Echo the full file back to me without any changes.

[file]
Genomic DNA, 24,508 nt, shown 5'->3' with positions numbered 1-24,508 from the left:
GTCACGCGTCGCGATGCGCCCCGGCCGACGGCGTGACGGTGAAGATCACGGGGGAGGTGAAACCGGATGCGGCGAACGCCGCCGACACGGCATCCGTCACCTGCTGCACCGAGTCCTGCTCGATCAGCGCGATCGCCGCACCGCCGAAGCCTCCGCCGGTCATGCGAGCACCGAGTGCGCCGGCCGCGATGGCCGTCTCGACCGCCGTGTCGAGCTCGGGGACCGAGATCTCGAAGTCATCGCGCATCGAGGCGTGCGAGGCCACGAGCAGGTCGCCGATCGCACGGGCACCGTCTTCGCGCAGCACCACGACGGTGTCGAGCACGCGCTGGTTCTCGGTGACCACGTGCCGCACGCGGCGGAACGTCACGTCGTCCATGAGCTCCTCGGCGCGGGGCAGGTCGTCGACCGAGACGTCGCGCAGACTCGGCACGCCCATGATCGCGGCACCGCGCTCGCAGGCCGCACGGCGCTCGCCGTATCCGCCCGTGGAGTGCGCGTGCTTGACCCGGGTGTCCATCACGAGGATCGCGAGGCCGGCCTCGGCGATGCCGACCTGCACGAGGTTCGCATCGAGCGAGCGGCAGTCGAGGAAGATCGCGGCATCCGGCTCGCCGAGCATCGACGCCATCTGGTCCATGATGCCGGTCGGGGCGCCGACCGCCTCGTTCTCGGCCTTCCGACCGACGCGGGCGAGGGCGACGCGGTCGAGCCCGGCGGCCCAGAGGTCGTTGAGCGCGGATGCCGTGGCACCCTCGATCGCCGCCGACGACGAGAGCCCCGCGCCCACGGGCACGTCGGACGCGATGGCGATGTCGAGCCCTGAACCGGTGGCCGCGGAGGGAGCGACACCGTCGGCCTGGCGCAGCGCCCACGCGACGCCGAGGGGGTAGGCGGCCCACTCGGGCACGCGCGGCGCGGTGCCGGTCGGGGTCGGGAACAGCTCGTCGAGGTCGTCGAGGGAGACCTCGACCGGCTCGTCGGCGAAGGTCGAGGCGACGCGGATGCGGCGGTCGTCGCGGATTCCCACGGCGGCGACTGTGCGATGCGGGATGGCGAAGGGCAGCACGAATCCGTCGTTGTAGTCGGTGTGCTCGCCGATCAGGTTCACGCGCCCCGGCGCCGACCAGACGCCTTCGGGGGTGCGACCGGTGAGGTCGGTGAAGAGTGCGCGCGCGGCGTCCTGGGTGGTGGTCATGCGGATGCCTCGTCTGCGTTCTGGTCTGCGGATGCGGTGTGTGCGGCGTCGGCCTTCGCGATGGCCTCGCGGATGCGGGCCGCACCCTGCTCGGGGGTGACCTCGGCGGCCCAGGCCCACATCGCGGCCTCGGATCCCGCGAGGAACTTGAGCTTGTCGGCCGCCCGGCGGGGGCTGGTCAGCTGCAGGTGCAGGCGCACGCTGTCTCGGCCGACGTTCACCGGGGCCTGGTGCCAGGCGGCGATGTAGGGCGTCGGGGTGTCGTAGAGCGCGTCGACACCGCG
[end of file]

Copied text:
Genomic DNA, 24,508 nt, shown 5'->3' with positions numbered 1-24,508 from the left:
GTCACGCGTCGCGATGCGCCCCGGCCGACGGCGTGACGGTGAAGATCACGGGGGAGGTGAAACCGGATGCGGCGAACGCCGCCGACACGGCATCCGTCACCTGCTGCACCGAGTCCTGCTCGATCAGCGCGATCGCCGCACCGCCGAAGCCTCCGCCGGTCATGCGAGCACCGAGTGCGCCGGCCGCGATGGCCGTCTCGACCGCCGTGTCGAGCTCGGGGACCGAGATCTCGAAGTCATCGCGCATCGAGGCGTGCGAGGCCACGAGCAGGTCGCCGATCGCACGGGCACCGTCTTCGCGCAGCACCACGACGGTGTCGAGCACGCGCTGGTTCTCGGTGACCACGTGCCGCACGCGGCGGAACGTCACGTCGTCCATGAGCTCCTCGGCGCGGGGCAGGTCGTCGACCGAGACGTCGCGCAGACTCGGCACGCCCATGATCGCGGCACCGCGCTCGCAGGCCGCACGGCGCTCGCCGTATCCGCCCGTGGAGTGCGCGTGCTTGACCCGGGTGTCCATCACGAGGATCGCGAGGCCGGCCTCGGCGATGCCGACCTGCACGAGGTTCGCATCGAGCGAGCGGCAGTCGAGGAAGATCGCGGCATCCGGCTCGCCGAGCATCGACGCCATCTGGTCCATGATGCCGGTCGGGGCGCCGACCGCCTCGTTCTCGGCCTTCCGACCGACGCGGGCGAGGGCGACGCGGTCGAGCCCGGCGGCCCAGAGGTCGTTGAGCGCGGATGCCGTGGCACCCTCGATCGCCGCCGACGACGAGAGCCCCGCGCCCACGGGCACGTCGGACGCGATGGCGATGTCGAGCCCTGAACCGGTGGCCGCGGAGGGAGCGACACCGTCGGCCTGGCGCAGCGCCCACGCGACGCCGAGGGGGTAGGCGGCCCACTCGGGCACGCGCGGCGCGGTGCCGGTCGGGGTCGGGAACAGCTCGTCGAGGTCGTCGAGGGAGACCTCGACCGGCTCGTCGGCGAAGGTCGAGGCGACGCGGATGCGGCGGTCGTCGCGGATTCCCACGGCGGCGACTGTGCGATGCGGGATGGCGAAGGGCAGCACGAATCCGTCGTTGTAGTCGGTGTGCTCGCCGATCAGGTTCACGCGCCCCGGCGCCGACCAGACGCCTTCGGGGGTGCGACCGGTGAGGTCGGTGAAGAGTGCGCGCGCGGCGTCCTGGGTGGTGGTCATGCGGATGCCTCGTCTGCGTTCTGGTCTGCGGATGCGGTGTGTGCGGCGTCGGCCTTCGCGATGGCCTCGCGGATGCGGGCCGCACCCTGCTCGGGGGTGACCTCGGCGGCCCAGGCCCACATCGCGGCCTCGGATCCCGCGAGGAACTTGAGCTTGTCGGCCGCCCGGCGGGGGCTGGTCAGCTGCAGGTGCAGGCGCACGCTGTCTCGGCCGACGTTCACCGGGGCCTGGTGCCAGGCGGCGATGTAGGGCGTCGGGGTGTCGTAGAGCGCGTCGACACCGCG